“Climate Explorer”: The National Climate Resilience Toolkit Interactive Mapping and Graph Application

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Wednesday, 7 January 2015: 8:30 AM
131C (Phoenix Convention Center - West and North Buildings)
James F. Fox, Univ. of North Carolina Asheville, Asheville, NC; and J. G. Dobson, M. Phillips, and J. M. Hicks

Decision makers within local communities as well as the private sector need quick, responsive, scalable, and precise information pertaining to weather, water, climate, and societal factors, and they need this information available via focused apps that can be accessed on desktop and mobile devices. Much of this data exists within our nation's many federal, state, and local agencies, as well as other data providers, but it is not readily available to those that may only need snapshots of key pieces of the information in an intuitive environment. Currently, there are some apps and other web services that do deliver these types of solutions, but they are often data provider-generated and do not take into account the client and user needs. Additionally, they do not always follow conventional software protocols and interoperability standards.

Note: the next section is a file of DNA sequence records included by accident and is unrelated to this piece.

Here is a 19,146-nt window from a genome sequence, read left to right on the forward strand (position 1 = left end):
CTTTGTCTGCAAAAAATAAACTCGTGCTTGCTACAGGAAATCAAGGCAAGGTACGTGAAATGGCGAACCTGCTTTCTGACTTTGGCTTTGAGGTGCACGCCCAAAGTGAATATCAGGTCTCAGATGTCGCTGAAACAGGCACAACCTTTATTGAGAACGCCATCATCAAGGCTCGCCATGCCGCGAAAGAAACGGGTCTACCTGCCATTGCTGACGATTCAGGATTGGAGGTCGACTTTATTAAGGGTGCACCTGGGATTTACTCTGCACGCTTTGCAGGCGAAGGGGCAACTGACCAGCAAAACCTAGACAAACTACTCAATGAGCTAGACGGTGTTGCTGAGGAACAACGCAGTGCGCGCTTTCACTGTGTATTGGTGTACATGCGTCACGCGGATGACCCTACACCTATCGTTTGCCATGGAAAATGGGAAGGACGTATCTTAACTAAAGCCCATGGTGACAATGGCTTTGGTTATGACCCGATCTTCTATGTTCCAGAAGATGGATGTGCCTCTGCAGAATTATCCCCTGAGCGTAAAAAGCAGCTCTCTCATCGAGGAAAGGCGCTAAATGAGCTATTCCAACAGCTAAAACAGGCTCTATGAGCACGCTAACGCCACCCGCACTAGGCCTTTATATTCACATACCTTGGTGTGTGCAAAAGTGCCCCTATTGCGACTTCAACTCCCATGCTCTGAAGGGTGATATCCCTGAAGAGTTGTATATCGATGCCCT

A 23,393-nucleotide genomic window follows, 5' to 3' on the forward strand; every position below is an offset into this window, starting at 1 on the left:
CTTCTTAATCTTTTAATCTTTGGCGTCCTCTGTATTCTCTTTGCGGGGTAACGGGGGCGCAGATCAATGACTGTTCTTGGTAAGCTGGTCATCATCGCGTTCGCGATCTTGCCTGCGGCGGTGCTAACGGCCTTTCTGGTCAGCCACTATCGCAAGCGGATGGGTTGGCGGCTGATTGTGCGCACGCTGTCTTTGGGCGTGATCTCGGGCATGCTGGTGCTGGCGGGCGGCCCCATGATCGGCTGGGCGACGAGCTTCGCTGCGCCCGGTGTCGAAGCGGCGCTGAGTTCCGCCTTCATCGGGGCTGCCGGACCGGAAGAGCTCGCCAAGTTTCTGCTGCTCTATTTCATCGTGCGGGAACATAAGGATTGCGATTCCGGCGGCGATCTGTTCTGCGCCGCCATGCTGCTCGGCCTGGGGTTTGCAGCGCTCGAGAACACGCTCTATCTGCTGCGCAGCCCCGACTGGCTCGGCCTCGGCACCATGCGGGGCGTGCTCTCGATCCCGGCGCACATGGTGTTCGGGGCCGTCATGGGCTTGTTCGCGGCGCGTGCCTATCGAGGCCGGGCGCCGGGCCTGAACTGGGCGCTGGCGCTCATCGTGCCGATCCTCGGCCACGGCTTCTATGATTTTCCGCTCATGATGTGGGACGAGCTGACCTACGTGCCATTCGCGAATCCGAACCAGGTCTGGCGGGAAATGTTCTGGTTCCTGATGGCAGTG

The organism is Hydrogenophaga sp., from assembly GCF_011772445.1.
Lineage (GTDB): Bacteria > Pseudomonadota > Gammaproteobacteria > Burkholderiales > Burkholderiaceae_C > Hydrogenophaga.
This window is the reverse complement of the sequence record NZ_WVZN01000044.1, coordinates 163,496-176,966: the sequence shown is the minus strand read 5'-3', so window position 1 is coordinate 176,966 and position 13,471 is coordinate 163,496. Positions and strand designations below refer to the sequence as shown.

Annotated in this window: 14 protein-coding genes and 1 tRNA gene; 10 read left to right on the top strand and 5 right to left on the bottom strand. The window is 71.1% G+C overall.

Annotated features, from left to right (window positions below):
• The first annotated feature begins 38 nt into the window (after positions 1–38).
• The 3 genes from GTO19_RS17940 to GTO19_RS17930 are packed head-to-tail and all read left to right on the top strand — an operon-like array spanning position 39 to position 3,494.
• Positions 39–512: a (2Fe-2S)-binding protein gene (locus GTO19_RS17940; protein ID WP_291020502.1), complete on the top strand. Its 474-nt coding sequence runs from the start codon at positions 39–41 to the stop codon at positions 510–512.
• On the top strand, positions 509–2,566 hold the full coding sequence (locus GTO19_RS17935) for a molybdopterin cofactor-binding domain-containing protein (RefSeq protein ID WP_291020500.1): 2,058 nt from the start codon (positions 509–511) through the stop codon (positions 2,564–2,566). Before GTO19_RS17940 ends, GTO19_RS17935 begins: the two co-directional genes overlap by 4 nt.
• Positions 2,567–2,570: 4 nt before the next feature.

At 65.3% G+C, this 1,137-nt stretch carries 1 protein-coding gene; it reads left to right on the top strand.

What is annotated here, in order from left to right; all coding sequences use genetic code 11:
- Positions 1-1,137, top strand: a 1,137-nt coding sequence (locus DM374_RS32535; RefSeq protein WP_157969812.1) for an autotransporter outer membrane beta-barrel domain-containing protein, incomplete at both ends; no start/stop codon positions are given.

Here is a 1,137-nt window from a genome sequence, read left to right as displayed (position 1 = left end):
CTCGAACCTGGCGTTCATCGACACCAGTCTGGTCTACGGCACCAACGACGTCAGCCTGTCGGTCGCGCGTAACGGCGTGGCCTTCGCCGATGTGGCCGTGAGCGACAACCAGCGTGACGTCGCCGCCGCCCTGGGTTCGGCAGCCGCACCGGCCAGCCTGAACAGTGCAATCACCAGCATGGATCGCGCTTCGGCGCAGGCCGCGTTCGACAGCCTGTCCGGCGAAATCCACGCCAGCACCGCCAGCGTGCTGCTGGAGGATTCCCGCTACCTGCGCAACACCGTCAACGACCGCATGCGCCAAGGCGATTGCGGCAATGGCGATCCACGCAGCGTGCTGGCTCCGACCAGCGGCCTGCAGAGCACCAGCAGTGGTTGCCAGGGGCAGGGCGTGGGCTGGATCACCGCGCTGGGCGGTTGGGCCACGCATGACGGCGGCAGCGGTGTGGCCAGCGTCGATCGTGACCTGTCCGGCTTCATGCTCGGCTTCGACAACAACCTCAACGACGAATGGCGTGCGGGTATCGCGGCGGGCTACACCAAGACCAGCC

The University of North Carolina at Asheville's National Environmental Modeling and Analysis Center (NEMAC) has developed the “Climate Explorer” in conjunction with NOAA in response to the White House Climate Data Initiative's Climate Resilient Toolkit. By interacting with the President's Climate Advisory board, we were able to rapidly prototype a tool and respond to user feedback. The Climate Explorer ingests a variety of related data as web mapping services (WMS) and other open data formats and then provides this information as a geospatial app through an interactive map and set of graphs that can be accessed on any device through a web connection. This allows users to see not just spatial map data, but also historical time series data to understand trends and normals, allowing for analysis on the impact of climate events with demographic, infrastructure and economic data. Climate Explorer works by downloading the history of data, parses out temperature and precipitation variables, derives a cumulative year-to-date precipitation product, catalogs the data by station, and updates the data nightly, thus filtering through terabytes of historical data and retrieving the most relevant data for the decision at hand. Finally, Climate Explorer's web interface provides a tool that the nation can use to directly connect climate and non-climate datasets to case studies that highlight ways that communities can build resilience.